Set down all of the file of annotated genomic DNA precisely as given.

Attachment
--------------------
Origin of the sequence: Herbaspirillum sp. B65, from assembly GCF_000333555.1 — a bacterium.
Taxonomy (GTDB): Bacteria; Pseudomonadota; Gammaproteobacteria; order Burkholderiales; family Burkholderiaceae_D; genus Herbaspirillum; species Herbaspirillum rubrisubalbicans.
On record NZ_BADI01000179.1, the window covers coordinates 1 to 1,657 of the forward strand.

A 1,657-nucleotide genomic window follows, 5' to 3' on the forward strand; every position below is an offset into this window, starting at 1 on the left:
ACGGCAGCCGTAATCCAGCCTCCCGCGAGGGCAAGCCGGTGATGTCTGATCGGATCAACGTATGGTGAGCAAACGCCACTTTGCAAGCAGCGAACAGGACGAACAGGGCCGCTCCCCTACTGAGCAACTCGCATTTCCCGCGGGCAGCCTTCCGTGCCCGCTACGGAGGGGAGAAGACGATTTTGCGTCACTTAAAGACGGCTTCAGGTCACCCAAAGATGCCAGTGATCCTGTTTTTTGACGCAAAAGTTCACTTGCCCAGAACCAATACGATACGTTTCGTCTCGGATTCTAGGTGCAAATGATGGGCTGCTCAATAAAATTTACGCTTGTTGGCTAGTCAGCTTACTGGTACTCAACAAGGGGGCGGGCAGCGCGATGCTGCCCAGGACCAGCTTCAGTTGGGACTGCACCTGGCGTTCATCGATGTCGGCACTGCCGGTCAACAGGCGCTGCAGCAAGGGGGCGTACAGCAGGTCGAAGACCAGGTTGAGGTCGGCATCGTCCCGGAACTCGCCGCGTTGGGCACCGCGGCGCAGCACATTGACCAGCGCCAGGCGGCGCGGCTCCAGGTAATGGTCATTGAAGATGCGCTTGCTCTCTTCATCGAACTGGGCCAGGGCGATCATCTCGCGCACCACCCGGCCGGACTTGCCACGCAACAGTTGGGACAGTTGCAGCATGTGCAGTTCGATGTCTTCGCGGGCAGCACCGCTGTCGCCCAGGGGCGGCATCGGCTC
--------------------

Origin of the sequence: Herbaspirillum sp. B65, from assembly GCF_000333555.1 — a bacterium.
Taxonomy (GTDB): Bacteria; Pseudomonadota; Gammaproteobacteria; order Burkholderiales; family Burkholderiaceae_D; genus Herbaspirillum; species Herbaspirillum rubrisubalbicans.
On record NZ_BADI01000179.1, the window covers coordinates 1 to 1,657 of the forward strand.

A 1,657-nucleotide genomic window follows, 5' to 3' on the forward strand; every position below is an offset into this window, starting at 1 on the left:
ACGGCAGCCGTAATCCAGCCTCCCGCGAGGGCAAGCCGGTGATGTCTGATCGGATCAACGTATGGTGAGCAAACGCCACTTTGCAAGCAGCGAACAGGACGAACAGGGCCGCTCCCCTACTGAGCAACTCGCATTTCCCGCGGGCAGCCTTCCGTGCCCGCTACGGAGGGGAGAAGACGATTTTGCGTCACTTAAAGACGGCTTCAGGTCACCCAAAGATGCCAGTGATCCTGTTTTTTGACGCAAAAGTTCACTTGCCCAGAACCAATACGATACGTTTCGTCTCGGATTCTAGGTGCAAATGATGGGCTGCTCAATAAAATTTACGCTTGTTGGCTAGTCAGCTTACTGGTACTCAACAAGGGGGCGGGCAGCGCGATGCTGCCCAGGACCAGCTTCAGTTGGGACTGCACCTGGCGTTCATCGATGTCGGCACTGCCGGTCAACAGGCGCTGCAGCAAGGGGGCGTACAGCAGGTCGAAGACCAGGTTGAGGTCGGCATCGTCCCGGAACTCGCCGCGTTGGGCACCGCGGCGCAGCACATTGACCAGCGCCAGGCGGCGCGGCTCCAGGTAATGGTCATTGAAGATGCGCTTGCTCTCTTCATCGAACTGGGCCAGGGCGATCATCTCGCGCACCACCCGGCCGGACTTGCCACGCAACAGTTGGGACAGTTGCAGCATGTGCAGTTCGATGTCTTCGCGGGCAGCACCGCTGTCGCCCAGGGGCGGCATCGGCTC